Your Life Is Your Practice

“The world is our field of practice.”
—Rev. angel Kyodo williams

Across cultures and religions, traditions of ancient wisdom speak to the life of being a pilgrim and “walking a path.” They each, in their unique ways, encourage the cultivation of spiritual practices to support us on that journey—yoga, meditation, breathwork, study of scripture, prayer, chanting, writing poetry, painting, tea ceremonies.

What does it really mean to have a spiritual practice? What is a practice? Even more important, what are you practicing?

I invite you to take a moment to pause and ask yourself, What am I practicing in this moment? What am I practicing on a daily basis? What do I want to be practicing? What matters to me most right now?

The answers to these self-reflective questions are vital.

The answers are a gateway to everything that is happening in and around you. What we practice and repeat, we become. What we feed grows. What we water blossoms and eventually ripples out beyond ourselves. Mahatma Gandhi said, “Your beliefs become your thoughts, your thoughts become your words, your words become your actions, your actions become your habits, your habits become your values, your values become your destiny.”

These words bring up more questions: What are my thoughts, words, actions, habits, etc.? And are they in alignment with my vision, hopes, dreams, values, integrity, and dignity as a human being?

Our culture is designed to function from the mind.

We have become conditioned to living from the neck up, focusing on what we can control and possess. The symptoms arising from this include separation, isolation, anxiety, overwhelm, and depression. More and more people report feeling disconnected from one another and cut off from their sense of self. This is the source of the mindfulness trend that continues to sweep magazine headlines and research journals. Mindfulness has become a buzzword, a prescription for everything. But are we viewing mindfulness practices as just another thing to check off our to-do list—one more task to accomplish?

What is at the heart of mindfulness? When we begin to decode this concept, we find its roots 2,500 years ago, in the historical teachings of the Buddha. The first foundation of Buddhist meditation practice, recorded in the ancient text known as the Satipatthana Sutta (Discourse on the Establishing of Mindfulness) is “mindfulness of the body.” When you are aware of the body, you are in the here and now. Naropa University faculty member Lee Worley calls this “bodyfulness.” Through the body, we discover a new level of connection, presence, and intimacy with the nakedness of the moment, our experience, one another, and this life.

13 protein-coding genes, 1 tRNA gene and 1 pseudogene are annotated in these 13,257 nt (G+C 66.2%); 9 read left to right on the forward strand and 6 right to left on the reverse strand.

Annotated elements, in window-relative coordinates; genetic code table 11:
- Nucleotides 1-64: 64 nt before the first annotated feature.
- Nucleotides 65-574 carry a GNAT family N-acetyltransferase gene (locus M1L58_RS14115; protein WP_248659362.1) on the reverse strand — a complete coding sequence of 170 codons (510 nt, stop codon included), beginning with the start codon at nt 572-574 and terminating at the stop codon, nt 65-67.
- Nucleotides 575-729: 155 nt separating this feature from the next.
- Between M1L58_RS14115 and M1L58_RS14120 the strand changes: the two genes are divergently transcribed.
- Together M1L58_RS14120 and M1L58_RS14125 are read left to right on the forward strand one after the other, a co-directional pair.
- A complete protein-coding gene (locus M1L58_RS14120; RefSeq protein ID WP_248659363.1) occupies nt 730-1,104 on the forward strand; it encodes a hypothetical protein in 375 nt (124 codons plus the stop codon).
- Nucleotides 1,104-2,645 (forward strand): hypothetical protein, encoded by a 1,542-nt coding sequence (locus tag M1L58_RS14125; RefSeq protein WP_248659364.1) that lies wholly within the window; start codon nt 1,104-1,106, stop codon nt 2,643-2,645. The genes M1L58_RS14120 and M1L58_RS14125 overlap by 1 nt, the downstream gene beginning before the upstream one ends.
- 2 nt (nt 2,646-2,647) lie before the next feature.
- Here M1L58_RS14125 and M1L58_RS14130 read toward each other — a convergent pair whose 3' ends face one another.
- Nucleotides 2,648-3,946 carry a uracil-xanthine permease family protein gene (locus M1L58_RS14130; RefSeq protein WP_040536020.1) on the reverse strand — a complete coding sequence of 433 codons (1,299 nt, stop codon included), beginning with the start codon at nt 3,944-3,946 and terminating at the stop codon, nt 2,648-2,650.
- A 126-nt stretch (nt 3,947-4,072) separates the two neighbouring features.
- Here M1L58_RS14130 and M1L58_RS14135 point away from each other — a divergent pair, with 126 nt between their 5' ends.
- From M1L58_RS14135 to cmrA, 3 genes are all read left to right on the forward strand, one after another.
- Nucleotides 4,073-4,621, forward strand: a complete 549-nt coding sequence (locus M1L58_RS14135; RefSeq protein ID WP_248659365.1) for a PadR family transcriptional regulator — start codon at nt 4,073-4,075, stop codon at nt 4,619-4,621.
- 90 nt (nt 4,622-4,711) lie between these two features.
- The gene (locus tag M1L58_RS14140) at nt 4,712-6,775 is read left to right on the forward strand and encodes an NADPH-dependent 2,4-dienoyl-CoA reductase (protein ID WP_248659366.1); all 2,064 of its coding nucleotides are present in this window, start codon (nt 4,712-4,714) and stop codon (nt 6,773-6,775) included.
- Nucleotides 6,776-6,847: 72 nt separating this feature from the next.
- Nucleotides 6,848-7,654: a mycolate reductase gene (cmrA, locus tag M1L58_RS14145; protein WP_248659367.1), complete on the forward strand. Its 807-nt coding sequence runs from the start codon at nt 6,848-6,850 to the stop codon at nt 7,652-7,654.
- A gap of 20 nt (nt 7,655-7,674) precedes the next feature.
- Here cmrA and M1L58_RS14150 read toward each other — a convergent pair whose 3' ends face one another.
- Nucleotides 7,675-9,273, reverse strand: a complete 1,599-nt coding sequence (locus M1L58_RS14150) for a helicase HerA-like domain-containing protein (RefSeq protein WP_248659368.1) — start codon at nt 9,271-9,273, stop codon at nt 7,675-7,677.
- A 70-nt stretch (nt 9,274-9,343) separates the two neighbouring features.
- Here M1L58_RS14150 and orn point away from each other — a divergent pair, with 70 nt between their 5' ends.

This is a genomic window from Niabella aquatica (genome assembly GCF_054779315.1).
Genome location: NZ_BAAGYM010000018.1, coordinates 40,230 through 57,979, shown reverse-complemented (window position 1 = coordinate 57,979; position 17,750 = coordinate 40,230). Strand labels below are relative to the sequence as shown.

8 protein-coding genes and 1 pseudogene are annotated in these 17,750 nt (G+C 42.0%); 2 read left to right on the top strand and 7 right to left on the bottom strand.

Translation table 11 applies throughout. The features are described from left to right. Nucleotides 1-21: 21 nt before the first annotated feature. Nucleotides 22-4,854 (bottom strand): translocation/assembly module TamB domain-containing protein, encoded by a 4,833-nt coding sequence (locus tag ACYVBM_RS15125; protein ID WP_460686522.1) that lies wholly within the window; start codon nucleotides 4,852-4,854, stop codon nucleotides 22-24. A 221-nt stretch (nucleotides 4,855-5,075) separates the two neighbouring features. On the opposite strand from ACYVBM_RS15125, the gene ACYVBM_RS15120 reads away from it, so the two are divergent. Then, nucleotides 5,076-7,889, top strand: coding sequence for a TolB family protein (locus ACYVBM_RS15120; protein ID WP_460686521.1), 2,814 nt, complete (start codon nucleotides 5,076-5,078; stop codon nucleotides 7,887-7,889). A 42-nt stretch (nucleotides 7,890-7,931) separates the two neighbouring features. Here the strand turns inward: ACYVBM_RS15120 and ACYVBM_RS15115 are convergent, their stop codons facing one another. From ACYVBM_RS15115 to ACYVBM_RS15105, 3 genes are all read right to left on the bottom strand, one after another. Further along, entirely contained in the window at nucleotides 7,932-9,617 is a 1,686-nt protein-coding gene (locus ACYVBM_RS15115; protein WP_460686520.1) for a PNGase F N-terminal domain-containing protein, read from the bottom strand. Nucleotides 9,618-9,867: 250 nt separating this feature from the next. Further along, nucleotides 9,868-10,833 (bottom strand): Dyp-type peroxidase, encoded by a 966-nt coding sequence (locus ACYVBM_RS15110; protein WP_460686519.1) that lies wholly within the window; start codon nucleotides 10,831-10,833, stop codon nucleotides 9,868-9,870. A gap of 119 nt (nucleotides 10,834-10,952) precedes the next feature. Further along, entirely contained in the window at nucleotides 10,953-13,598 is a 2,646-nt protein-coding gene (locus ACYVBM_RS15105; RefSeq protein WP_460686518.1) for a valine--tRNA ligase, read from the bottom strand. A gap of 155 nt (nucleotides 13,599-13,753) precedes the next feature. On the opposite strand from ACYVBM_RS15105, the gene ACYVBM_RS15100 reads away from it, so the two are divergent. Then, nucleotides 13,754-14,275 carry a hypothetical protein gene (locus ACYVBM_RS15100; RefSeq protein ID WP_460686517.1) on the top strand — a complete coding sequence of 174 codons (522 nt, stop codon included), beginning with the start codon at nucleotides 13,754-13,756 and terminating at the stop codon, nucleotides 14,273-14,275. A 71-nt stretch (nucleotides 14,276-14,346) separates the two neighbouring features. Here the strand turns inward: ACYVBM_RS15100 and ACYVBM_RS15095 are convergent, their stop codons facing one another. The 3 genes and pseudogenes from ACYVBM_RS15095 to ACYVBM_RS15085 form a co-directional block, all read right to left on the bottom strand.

At the core of a practice is an embodied connection to the present moment.

Over time and through continued practice, we gain the courage to be in relationship with reality. From this embodied place, we have access to our full humanity and to what Tara Brach calls “radical compassion in action … An active caring that is all inclusive … and embraces all parts of our being [and] the humanity of all beings.”

Living your life as a practice means seeing the world, situations, relationships, and the other people we confront as our teachers. Rev. angel Kyodo williams says, “Our teachers are really the situations we confront moment to moment, day to day, month to month, year to year, that incite a sense of discomfort, dis-ease, and awkwardness within us. Our deepest learning and our deepest capacity for growth is not walling ourselves off, but rather, what do I have to learn from this teacher or this situation to evolve into a greater sense of what it means to be fully human—radically, completely in the truth of the human experience in all of its complexities and suffering.”

Daily practice supports us to see it all, hold it all, and be in relationship to it all from an embodied, whole, and accepting place. It begins with presence.

Here are five ways to bring more interconnectedness into everyday life.

  • Take moments throughout your day to breathe and simply be.
  • Smile at a stranger. Express care and connection.
  • Be kind. Send a “thinking of you” note to a friend. Generosity is good medicine.
  • Listen more.
  • Pause, and relish the preciousness of being alive.

Jess Frey (she/her), E-RYT 1000, is a Kripalu Yoga educator, life coach, and artist known for her authenticity, motivation, and depth.

Full Bio and Programs